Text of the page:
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Gout

Gout ( podagra ) is the most common cause of inflammatory arthritis worldwide characterized by a raised uric acid level in the blood and deposition of urate crystals in joints and other tissues.

Background-Purines→ cyclical organic molecules Disorder of purine metabolism ↑ uric acid level in blood When plasma saturated with UA , UA crystals are liable to form
( usually > 0.415 mmol/ L or 6.8 mg / dL ) in joints & other tissues as connective tissues or the urinary tract Gout may present without hyperuricaemia and hyperuricaemia may occur without gout Clinical manifestation of gout may include
♦ Tophi ♦ Chronic arthritis ♦ Urolithiasis ♦ Renal disease ♦ Recurrent acute arthritis ♦ Bursitis ♦ Cellulitis

Excessive uric acid formation –Dietary → 
High purine diet
Alcohol excess Endogenous overproduction- several complex mechanisms may cause this Obesity Paget’s dis Haemolysis Myeloproliferative disorder Polycythemia vera Severe psoriasis Tissue necrosis Solid tumours

Reduced uric acid excretion-Excretion of UA is almost entirely by the kidney Reduced GFR ( any reason ) Hypertension Acidosis 
( Ketoacidosis , Lactic acidosis ) Starvation Polycystic kidney dis Hypothyroidism Hyperparathyroidism Diabetes insipidus Lead nephropathy Drugs ( aspirin , cyclosporine , L dopa , diuretics, ethambutol , pyrazinamide , nicotinic acid )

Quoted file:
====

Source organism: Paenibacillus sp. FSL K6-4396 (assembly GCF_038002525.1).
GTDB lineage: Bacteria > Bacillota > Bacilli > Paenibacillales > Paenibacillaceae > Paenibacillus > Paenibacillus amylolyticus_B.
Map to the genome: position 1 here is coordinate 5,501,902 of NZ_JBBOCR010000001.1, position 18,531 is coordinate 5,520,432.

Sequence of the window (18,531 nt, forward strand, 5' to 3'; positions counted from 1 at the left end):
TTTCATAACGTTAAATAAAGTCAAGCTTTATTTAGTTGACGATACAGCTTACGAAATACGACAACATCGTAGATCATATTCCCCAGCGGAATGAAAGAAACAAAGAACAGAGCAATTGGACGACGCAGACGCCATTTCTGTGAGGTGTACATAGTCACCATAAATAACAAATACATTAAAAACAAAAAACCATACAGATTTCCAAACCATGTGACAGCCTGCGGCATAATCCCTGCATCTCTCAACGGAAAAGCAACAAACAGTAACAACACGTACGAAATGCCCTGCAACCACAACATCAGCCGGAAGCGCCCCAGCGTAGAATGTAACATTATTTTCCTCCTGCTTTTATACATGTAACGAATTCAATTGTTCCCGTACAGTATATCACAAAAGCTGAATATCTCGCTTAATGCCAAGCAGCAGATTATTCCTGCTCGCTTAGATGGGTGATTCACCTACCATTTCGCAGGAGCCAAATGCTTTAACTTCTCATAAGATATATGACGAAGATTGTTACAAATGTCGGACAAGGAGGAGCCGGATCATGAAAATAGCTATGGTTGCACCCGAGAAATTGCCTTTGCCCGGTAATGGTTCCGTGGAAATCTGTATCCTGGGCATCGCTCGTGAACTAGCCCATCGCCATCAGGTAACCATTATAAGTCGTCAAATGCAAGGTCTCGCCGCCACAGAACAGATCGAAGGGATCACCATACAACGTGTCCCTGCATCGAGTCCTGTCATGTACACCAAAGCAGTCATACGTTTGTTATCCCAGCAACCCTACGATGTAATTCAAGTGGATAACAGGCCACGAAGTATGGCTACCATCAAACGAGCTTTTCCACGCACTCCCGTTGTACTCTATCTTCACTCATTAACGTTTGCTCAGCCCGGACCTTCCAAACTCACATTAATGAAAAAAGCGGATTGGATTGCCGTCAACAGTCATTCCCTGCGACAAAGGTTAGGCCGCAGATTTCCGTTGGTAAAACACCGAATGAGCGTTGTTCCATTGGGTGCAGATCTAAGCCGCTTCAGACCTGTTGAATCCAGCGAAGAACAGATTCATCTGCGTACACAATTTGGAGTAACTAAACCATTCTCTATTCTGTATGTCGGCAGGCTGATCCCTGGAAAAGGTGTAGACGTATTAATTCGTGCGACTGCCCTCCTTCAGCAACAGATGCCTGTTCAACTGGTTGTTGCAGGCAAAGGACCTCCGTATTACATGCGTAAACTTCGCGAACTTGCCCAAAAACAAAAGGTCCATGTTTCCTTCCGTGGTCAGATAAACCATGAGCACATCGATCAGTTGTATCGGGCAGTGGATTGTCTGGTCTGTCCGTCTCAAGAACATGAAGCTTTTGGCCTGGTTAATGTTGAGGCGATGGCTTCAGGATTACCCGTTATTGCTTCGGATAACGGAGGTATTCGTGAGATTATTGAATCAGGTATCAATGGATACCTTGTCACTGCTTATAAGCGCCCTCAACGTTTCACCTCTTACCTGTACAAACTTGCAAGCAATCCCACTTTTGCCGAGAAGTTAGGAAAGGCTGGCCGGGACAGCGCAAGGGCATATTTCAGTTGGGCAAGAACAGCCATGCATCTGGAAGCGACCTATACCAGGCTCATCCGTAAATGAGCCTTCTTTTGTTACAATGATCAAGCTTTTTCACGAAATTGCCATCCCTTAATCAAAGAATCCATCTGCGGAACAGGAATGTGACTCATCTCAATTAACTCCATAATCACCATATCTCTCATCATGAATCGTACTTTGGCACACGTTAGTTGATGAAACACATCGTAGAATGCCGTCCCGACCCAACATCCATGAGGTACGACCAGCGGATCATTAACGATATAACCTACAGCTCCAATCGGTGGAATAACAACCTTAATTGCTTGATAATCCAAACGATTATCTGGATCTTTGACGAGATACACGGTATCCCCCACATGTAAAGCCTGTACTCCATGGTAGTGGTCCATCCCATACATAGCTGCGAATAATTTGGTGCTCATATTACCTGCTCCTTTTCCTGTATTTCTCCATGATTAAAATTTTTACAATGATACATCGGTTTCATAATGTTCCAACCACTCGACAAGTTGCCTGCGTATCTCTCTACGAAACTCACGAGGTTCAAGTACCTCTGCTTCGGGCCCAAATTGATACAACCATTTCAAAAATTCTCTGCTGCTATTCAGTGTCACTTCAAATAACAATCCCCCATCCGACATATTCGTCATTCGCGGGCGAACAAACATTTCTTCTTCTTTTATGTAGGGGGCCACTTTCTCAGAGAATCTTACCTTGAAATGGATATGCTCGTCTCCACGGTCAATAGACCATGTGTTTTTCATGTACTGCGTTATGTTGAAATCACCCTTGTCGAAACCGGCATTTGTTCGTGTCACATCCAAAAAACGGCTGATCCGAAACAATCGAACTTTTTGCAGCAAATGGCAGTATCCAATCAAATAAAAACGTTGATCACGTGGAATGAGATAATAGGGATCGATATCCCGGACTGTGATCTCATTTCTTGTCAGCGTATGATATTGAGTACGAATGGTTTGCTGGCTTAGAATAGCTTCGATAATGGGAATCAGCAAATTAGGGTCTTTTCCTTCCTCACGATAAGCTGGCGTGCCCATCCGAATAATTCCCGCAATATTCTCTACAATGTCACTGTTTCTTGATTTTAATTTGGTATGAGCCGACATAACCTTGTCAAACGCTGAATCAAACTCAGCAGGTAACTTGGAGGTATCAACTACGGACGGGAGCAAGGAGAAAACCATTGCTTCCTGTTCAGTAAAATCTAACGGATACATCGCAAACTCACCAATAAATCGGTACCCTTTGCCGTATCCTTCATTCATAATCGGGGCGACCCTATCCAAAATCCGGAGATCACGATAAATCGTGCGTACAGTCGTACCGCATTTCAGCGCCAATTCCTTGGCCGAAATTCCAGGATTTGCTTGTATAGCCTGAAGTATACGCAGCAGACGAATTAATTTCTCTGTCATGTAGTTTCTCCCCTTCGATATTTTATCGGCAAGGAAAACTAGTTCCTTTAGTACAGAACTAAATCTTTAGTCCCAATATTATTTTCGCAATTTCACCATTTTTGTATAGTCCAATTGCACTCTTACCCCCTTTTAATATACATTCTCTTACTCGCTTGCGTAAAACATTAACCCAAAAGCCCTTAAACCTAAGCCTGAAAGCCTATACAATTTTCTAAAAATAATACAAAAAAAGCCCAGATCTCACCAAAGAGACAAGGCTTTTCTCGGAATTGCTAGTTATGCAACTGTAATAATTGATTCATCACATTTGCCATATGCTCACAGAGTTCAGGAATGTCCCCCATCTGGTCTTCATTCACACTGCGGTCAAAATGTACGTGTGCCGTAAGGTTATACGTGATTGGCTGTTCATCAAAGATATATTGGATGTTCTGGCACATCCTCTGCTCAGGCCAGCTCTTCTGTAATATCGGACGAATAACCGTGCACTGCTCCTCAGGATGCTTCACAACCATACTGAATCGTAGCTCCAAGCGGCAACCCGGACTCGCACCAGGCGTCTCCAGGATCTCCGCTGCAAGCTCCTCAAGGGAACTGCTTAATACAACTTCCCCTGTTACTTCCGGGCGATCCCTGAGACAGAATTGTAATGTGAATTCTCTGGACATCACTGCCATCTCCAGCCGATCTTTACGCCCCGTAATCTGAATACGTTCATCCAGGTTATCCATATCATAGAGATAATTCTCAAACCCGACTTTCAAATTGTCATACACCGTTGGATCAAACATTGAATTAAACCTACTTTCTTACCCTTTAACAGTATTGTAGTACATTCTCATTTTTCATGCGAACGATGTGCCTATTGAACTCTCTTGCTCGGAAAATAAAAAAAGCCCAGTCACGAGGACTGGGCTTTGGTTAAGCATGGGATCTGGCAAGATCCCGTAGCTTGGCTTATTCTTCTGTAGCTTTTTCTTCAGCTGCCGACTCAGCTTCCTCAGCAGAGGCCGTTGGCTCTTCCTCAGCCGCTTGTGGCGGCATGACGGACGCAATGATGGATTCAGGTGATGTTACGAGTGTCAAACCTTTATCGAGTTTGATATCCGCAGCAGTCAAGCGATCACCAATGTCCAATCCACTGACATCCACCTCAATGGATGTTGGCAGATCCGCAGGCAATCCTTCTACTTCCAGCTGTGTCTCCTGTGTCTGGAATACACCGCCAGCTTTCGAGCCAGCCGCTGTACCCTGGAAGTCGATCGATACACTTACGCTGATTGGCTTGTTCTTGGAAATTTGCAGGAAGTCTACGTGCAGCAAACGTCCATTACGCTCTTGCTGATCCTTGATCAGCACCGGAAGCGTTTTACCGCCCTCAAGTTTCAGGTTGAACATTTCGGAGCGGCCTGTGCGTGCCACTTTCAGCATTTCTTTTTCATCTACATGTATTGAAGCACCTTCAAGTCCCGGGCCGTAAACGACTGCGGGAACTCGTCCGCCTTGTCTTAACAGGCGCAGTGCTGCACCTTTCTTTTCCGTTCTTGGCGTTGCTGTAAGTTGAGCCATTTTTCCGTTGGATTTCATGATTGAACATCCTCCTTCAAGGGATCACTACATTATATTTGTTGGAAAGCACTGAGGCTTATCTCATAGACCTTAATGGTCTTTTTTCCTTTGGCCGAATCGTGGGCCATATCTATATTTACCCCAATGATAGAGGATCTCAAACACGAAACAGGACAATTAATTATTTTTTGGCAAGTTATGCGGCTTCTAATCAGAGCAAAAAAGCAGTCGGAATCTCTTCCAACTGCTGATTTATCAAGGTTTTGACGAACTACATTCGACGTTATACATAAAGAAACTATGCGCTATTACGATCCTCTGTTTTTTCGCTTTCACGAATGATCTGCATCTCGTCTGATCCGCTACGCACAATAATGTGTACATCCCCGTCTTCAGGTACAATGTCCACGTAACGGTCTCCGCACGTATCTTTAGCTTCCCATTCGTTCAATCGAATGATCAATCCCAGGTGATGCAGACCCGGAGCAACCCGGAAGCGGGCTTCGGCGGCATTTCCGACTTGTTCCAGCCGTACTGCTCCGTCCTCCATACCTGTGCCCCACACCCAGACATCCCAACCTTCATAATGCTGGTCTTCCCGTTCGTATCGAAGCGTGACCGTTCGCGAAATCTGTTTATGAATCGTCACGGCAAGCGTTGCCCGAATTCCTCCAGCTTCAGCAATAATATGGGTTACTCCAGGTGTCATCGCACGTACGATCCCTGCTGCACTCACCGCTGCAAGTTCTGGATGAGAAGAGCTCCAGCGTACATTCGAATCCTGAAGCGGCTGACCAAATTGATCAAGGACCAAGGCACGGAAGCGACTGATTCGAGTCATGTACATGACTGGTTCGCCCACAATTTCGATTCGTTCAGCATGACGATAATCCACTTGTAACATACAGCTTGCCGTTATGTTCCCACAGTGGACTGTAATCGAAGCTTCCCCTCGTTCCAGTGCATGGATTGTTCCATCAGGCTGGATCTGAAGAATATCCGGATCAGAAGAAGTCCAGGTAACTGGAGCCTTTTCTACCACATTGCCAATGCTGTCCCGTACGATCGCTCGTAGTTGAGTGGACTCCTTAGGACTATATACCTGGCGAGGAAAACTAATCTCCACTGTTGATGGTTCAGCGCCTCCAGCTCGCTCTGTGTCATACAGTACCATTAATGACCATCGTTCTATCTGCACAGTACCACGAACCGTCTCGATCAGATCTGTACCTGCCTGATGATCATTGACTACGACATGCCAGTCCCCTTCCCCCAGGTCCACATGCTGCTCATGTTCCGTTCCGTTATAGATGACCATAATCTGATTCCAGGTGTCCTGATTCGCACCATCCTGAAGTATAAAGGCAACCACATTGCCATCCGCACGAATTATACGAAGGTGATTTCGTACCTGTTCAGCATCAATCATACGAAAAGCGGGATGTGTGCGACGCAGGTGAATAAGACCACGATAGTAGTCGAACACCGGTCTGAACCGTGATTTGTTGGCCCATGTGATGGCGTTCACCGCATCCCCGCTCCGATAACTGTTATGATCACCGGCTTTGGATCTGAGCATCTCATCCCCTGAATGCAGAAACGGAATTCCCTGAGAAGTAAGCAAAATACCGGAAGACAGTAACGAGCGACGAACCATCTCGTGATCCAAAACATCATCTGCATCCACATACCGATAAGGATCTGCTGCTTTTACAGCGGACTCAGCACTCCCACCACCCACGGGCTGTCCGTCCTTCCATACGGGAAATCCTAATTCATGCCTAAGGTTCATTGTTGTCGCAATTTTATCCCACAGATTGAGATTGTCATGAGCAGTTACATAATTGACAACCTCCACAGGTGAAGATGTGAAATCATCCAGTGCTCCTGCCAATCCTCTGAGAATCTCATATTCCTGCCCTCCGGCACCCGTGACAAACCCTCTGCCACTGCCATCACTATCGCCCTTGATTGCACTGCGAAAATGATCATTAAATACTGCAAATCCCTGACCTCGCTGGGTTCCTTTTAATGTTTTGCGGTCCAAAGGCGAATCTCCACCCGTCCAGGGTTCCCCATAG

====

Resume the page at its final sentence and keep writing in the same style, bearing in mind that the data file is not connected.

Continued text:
Both-↓ ed excretion and ↑ ed production Glucose 6 Phosphate dehydrogenase deficiency Alcohol ingestion Shock

risk factors –Alcohol ( ↑ with beer ) Age and sex 
( ↑ increasing age, Males , rare in pre menopausal women ) Diet → meat ↑ risk , consuming ↑ dairy products ↓ the risk Drugs ( eg diuretics , low dose aspirin ) Family history ( 20 % have a family hx ) Co-morbidities as
Hypertension , renal impairment , diabetes , myeloproliferative dis , hyperlipidaemia , vascular disease , severe psoriasis , enzyme defects

History-Previous attacks , frequency , duration